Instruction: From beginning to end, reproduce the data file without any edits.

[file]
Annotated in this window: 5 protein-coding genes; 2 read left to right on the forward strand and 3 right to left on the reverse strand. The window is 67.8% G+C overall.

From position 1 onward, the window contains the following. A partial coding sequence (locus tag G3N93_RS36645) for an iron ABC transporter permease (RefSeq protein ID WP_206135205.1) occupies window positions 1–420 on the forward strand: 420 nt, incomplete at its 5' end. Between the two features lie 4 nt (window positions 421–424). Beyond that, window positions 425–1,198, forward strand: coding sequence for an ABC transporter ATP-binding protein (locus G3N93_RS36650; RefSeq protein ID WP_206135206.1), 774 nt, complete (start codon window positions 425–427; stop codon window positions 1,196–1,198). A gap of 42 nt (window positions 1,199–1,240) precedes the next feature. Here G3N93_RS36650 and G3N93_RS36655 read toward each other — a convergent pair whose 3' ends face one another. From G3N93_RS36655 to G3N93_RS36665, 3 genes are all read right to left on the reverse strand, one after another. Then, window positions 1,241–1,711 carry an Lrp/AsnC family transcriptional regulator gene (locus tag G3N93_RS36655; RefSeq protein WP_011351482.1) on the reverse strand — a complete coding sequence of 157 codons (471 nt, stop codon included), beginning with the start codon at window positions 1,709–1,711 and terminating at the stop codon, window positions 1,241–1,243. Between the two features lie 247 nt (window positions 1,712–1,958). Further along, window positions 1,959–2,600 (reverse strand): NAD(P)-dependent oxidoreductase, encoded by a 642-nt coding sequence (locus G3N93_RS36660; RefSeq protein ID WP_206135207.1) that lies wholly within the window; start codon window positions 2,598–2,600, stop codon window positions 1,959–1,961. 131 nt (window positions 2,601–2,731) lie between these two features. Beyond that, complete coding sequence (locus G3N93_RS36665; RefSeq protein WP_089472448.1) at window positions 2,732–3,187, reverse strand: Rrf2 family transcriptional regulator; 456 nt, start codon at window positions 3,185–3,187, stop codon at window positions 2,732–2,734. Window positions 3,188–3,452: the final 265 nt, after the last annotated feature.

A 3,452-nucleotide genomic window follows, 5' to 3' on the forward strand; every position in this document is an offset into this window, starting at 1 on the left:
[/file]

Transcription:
Annotated in this window: 5 protein-coding genes; 2 read left to right on the forward strand and 3 right to left on the reverse strand. The window is 67.8% G+C overall.

From position 1 onward, the window contains the following. A partial coding sequence (locus tag G3N93_RS36645) for an iron ABC transporter permease (RefSeq protein ID WP_206135205.1) occupies window positions 1–420 on the forward strand: 420 nt, incomplete at its 5' end. Between the two features lie 4 nt (window positions 421–424). Beyond that, window positions 425–1,198, forward strand: coding sequence for an ABC transporter ATP-binding protein (locus G3N93_RS36650; RefSeq protein ID WP_206135206.1), 774 nt, complete (start codon window positions 425–427; stop codon window positions 1,196–1,198). A gap of 42 nt (window positions 1,199–1,240) precedes the next feature. Here G3N93_RS36650 and G3N93_RS36655 read toward each other — a convergent pair whose 3' ends face one another. From G3N93_RS36655 to G3N93_RS36665, 3 genes are all read right to left on the reverse strand, one after another. Then, window positions 1,241–1,711 carry an Lrp/AsnC family transcriptional regulator gene (locus tag G3N93_RS36655; RefSeq protein WP_011351482.1) on the reverse strand — a complete coding sequence of 157 codons (471 nt, stop codon included), beginning with the start codon at window positions 1,709–1,711 and terminating at the stop codon, window positions 1,241–1,243. Between the two features lie 247 nt (window positions 1,712–1,958). Further along, window positions 1,959–2,600 (reverse strand): NAD(P)-dependent oxidoreductase, encoded by a 642-nt coding sequence (locus G3N93_RS36660; RefSeq protein ID WP_206135207.1) that lies wholly within the window; start codon window positions 2,598–2,600, stop codon window positions 1,959–1,961. 131 nt (window positions 2,601–2,731) lie between these two features. Beyond that, complete coding sequence (locus G3N93_RS36665; RefSeq protein WP_089472448.1) at window positions 2,732–3,187, reverse strand: Rrf2 family transcriptional regulator; 456 nt, start codon at window positions 3,185–3,187, stop codon at window positions 2,732–2,734. Window positions 3,188–3,452: the final 265 nt, after the last annotated feature.

A 3,452-nucleotide genomic window follows, 5' to 3' on the forward strand; every position in this document is an offset into this window, starting at 1 on the left: